Whatever they do, right-wing parties will lose out from the equal marriage debate

As the issue of same-sex unions finally turns into a parliamentary debate on both sides of the Channel, it is becoming more and more obvious that the Conservatives and their French counterparts have little to win and a lot to lose.

In the past few months, Britain and France have both faced the question of gay marriage – the French took to the streets, as it’s what they do best, and the Brits discussed it at lengths in pubs all around the country. What these countless conversations, columns and blog posts revealed was something quite peculiar: one side of the political compass had got caught in bitter infighting. For once, it wasn’t the Left.

When David Cameron announced in November that he was backing plans to allow gay marriage, he was faced with one of the biggest backlashes since the beginning of his leadership. The Daily Mail called it “the biggest Tory party rebellion in modern times”, but for once was barely exaggerating: by early December, 118 Tory MPs out of 303 had expressed their opposition to the proposal. A week later, a group of 19 cabinet ministers and other senior figures, including Boris Johnson and Michael Gove, wrote an open letter to the Sunday Telegraph, saying they were supporting the Prime Minister’s decision. Meanwhile, 64 per cent of voters are still against the proposed law.

Not that it’s any easier for the Union for a Popular Movement (the French leading centre-right party): their situation is fairly different, as they’re currently in opposition, but it’s far from simple. The official party line is to actively refuse any legalisation of same sex unions, but well known party members are heavily encouraged to keep their personal opinions to themselves. It is rumoured that 10% of MPs are actually in favour of it, but no one dares to speak out, which not only dampers the image of the party, but drove several important figures to leave.

Ex-MP Chantal Jouanno is one of them: when announcing that she was joining the UDI, a centre-right coalition created by Jean-Louis Borloo (himself a UMP renegade), she made it clear that she was pro-gay marriage and against her former party’s authoritarian stance on social issues. While seemingly anecdotal, this event tells a lot about the current state of the French (not-so) moderate right: though Sarkozy was criticised for flirting with the National Front’s extreme right, the recent election of the more radical Jean-Francois Coppé as a new leader shows a completely unashamed shift to the right. And this does not please everyone: the day he got elected, dozens of grassroots militants and (mainly young) voters cancelled their memberships, and posted pictures of their UMP cards cut in half on social media. By trying to reconnect with the people who chose the NF at the last elections, the UMP gradually losing the support of the centre and centre-right.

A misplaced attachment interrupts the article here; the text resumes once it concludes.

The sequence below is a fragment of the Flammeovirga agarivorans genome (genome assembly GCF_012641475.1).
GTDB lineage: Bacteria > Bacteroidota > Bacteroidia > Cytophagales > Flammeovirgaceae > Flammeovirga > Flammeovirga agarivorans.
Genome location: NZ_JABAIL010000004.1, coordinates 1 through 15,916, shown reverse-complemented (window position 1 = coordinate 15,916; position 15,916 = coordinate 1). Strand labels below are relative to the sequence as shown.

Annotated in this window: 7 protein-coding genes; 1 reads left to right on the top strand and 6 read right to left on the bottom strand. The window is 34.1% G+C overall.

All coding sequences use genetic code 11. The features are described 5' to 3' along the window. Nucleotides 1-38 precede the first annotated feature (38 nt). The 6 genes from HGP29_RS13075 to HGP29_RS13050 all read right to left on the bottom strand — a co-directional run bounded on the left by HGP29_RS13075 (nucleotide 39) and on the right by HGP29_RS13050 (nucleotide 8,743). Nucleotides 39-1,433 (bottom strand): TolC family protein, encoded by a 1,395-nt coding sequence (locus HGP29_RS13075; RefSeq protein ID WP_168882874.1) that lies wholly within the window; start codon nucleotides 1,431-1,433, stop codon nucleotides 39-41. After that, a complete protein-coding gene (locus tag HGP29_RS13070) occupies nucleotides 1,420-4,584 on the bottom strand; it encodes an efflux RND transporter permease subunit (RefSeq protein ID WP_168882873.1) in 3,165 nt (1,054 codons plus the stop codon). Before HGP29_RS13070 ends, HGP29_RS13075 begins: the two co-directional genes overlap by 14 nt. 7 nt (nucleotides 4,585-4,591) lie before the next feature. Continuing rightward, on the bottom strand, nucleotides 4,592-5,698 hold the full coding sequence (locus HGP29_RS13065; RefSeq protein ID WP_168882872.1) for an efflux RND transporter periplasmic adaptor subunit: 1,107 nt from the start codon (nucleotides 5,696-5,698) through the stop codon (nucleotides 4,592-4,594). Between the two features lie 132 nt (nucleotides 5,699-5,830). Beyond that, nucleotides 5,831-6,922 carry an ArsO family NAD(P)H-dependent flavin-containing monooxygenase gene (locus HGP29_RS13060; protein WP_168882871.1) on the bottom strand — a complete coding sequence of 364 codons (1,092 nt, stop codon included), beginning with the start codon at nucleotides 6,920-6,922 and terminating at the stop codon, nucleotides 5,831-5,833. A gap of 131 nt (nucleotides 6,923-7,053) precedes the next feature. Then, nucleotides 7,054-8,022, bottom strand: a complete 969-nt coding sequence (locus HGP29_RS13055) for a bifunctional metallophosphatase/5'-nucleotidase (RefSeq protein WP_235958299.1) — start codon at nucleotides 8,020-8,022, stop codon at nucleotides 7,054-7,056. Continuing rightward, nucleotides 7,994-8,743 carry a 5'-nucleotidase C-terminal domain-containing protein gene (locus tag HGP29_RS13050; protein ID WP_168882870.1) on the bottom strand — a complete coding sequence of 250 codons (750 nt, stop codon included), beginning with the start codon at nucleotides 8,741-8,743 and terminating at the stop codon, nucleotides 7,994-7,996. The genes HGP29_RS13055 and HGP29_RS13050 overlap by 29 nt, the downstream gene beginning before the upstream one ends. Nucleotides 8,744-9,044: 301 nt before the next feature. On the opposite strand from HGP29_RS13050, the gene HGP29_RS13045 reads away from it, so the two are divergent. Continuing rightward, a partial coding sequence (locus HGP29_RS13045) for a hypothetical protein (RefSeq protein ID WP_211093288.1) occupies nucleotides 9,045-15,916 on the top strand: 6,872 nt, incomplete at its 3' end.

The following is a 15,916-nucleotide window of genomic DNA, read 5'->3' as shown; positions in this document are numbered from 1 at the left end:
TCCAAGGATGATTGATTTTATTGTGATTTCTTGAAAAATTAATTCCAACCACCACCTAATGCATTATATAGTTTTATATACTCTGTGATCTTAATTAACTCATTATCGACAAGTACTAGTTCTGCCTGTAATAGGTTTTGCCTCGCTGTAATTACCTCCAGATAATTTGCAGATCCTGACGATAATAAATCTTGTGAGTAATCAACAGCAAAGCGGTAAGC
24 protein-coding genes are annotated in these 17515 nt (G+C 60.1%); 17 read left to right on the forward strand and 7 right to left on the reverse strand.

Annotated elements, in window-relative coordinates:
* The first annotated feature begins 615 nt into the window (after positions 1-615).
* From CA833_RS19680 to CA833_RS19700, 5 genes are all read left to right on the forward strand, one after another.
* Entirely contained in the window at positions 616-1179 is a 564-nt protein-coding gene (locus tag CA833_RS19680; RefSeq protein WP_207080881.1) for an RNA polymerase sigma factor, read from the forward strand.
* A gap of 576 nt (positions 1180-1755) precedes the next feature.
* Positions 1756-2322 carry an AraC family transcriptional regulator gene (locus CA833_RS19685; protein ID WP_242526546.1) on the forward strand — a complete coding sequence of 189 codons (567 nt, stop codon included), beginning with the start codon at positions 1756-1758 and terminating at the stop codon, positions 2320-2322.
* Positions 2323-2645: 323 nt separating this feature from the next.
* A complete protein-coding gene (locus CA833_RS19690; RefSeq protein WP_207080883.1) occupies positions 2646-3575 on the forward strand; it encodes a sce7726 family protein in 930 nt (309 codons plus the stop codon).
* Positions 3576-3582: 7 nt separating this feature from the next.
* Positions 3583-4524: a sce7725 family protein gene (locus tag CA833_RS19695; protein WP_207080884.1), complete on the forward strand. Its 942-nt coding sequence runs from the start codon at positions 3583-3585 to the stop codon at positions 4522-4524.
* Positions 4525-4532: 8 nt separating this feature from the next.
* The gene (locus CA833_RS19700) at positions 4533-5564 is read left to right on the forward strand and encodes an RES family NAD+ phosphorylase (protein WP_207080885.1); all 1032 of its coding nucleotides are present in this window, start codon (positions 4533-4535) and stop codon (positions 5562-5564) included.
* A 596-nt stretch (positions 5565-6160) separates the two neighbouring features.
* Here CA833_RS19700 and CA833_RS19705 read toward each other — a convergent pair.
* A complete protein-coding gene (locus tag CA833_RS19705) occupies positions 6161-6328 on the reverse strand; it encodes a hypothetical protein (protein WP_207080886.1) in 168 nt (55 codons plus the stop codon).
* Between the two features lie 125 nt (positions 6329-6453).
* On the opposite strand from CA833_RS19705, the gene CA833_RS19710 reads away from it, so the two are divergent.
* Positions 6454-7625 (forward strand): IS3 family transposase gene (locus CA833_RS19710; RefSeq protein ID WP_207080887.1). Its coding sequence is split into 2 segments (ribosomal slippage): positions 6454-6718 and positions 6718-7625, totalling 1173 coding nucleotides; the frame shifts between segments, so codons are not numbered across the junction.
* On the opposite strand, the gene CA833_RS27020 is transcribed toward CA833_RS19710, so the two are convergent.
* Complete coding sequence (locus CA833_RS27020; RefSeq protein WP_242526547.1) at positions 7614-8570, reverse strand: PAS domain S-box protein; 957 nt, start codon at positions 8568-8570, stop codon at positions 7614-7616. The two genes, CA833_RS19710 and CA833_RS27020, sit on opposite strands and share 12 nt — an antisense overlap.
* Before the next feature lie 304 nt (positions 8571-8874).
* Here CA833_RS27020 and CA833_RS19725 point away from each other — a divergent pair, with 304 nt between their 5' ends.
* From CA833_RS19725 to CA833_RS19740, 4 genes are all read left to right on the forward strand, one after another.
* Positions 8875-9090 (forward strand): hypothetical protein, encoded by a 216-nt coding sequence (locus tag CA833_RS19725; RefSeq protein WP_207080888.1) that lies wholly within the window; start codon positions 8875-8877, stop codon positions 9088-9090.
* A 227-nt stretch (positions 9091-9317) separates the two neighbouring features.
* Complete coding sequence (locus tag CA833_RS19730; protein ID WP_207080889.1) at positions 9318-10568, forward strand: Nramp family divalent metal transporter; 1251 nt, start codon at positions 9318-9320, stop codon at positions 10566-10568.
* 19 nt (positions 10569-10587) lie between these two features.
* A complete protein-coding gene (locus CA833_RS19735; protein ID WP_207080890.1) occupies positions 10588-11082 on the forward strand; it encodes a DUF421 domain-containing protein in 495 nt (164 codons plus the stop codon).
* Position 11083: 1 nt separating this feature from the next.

In a way, what’s currently going on in France is the opposite of what has been troubling the Conservatives recently. When he won the leadership bid, David Cameron promised to try his best to get rid of this ‘nasty party’ image, and regain some grounds on the centre. His strategy seemingly was to become more liberal on social issues regarding ethnic minorities or homosexuals, in order to appear like a more human and modern PM. This failed on several levels: when asked in October, 40 per cent of people thought that the Conservatives still were the “party of the rich”, and a third said that they were not sufficiently handling the NHS and other public services. Yet, the more right wing of the party feel that Cameron is not doing enough on traditional Tory issues - like the EU - and several backbenchers have threatened to defect to Ukip.

And things are not about to get any better: even if the Prime Minister and most of his cabinet ministers have publicly announced that they would vote in favour of a gay marriage law, well over a third of his MPs will oppose the legislation. Compared to the 80 per cent – at least - of Liberal Democrat and Labour MPs expected to support the bill, the Tories will find themselves on the wrong side of history. Remarkably, this still remains Cameron’s best case scenario: it’s still difficult to imagine that, even if he were to whip, or simply encourage his party to vote in favour, it would do much for his tarnished public image.